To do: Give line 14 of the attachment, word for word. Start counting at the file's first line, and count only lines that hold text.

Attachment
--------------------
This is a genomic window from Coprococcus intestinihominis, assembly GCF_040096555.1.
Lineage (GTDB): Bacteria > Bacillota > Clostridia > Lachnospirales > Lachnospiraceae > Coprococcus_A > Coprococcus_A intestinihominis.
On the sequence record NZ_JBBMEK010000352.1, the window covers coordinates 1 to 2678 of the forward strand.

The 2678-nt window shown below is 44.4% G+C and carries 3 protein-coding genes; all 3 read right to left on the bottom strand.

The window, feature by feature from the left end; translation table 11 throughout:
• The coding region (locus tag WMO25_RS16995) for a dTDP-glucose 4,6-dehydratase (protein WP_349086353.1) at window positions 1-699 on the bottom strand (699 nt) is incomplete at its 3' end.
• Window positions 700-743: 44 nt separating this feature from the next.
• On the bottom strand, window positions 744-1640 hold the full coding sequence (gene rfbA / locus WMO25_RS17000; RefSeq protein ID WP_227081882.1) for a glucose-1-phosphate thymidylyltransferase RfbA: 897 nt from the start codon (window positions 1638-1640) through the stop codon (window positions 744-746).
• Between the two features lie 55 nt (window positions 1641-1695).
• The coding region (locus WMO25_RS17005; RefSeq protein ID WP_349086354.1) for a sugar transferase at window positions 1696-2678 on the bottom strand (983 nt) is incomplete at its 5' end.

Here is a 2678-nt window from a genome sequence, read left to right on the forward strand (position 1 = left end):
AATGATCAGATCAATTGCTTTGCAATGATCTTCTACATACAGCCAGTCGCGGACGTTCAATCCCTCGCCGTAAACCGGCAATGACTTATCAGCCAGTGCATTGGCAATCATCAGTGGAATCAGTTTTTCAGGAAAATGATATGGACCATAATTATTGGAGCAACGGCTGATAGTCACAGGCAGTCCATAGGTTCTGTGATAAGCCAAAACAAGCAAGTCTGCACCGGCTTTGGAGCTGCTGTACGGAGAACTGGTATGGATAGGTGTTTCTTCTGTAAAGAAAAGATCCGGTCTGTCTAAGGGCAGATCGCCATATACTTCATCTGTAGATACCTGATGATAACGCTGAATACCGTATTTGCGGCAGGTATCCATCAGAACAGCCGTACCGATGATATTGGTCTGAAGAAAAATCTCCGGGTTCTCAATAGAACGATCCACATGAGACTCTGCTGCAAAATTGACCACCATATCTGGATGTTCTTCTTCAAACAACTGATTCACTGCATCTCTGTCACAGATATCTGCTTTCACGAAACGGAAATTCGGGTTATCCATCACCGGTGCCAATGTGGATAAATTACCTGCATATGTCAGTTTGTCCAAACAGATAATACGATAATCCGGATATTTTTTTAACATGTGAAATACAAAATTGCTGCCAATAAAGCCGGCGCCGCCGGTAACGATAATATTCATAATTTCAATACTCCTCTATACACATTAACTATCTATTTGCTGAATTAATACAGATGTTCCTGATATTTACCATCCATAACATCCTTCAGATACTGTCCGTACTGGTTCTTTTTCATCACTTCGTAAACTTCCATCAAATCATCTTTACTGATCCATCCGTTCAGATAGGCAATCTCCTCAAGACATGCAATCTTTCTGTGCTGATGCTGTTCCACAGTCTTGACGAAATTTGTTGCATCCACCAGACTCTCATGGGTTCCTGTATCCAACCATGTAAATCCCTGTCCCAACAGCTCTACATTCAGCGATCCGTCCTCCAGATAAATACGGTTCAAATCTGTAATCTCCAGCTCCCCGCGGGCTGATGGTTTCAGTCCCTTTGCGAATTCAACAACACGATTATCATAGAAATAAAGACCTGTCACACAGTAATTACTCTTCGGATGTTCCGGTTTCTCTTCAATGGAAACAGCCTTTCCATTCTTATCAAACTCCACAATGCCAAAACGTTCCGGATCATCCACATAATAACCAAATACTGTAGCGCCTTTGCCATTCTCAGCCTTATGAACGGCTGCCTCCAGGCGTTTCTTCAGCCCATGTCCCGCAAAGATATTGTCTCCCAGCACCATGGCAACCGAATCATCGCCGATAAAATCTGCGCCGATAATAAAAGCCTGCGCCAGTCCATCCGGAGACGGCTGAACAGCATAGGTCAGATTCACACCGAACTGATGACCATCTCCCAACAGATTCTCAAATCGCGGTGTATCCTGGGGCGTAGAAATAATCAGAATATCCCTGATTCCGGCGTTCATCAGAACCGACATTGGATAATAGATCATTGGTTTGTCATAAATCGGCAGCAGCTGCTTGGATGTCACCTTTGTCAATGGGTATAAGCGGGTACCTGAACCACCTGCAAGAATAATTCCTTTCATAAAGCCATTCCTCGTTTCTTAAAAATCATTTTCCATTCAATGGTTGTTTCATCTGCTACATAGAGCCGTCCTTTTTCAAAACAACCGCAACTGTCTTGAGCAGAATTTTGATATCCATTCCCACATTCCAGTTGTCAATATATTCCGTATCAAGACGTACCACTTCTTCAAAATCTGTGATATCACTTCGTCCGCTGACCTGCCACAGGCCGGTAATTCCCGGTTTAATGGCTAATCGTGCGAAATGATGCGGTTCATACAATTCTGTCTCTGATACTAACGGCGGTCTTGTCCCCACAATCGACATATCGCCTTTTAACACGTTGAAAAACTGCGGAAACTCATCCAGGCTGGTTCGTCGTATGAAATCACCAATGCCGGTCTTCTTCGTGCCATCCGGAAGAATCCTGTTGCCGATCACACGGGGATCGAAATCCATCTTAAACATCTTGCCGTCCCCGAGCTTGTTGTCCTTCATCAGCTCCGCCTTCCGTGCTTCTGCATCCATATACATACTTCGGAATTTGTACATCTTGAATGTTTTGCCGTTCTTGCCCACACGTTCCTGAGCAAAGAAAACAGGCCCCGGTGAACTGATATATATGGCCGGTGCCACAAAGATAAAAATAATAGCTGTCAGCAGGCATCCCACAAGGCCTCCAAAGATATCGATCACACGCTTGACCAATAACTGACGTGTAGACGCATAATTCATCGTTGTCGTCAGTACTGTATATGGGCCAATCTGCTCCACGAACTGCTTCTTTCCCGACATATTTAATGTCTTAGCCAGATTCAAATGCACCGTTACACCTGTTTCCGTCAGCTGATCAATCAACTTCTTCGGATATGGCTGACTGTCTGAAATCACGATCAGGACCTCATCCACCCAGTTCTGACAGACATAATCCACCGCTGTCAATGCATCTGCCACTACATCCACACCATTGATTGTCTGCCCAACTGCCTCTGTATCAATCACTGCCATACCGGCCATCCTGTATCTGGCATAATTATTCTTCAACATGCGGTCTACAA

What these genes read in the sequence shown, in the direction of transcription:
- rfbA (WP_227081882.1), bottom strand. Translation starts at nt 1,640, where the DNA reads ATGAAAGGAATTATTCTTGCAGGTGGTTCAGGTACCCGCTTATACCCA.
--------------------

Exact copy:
- rfbA (WP_227081882.1), bottom strand. Translation starts at nt 1,640, where the DNA reads ATGAAAGGAATTATTCTTGCAGGTGGTTCAGGTACCCGCTTATACCCA.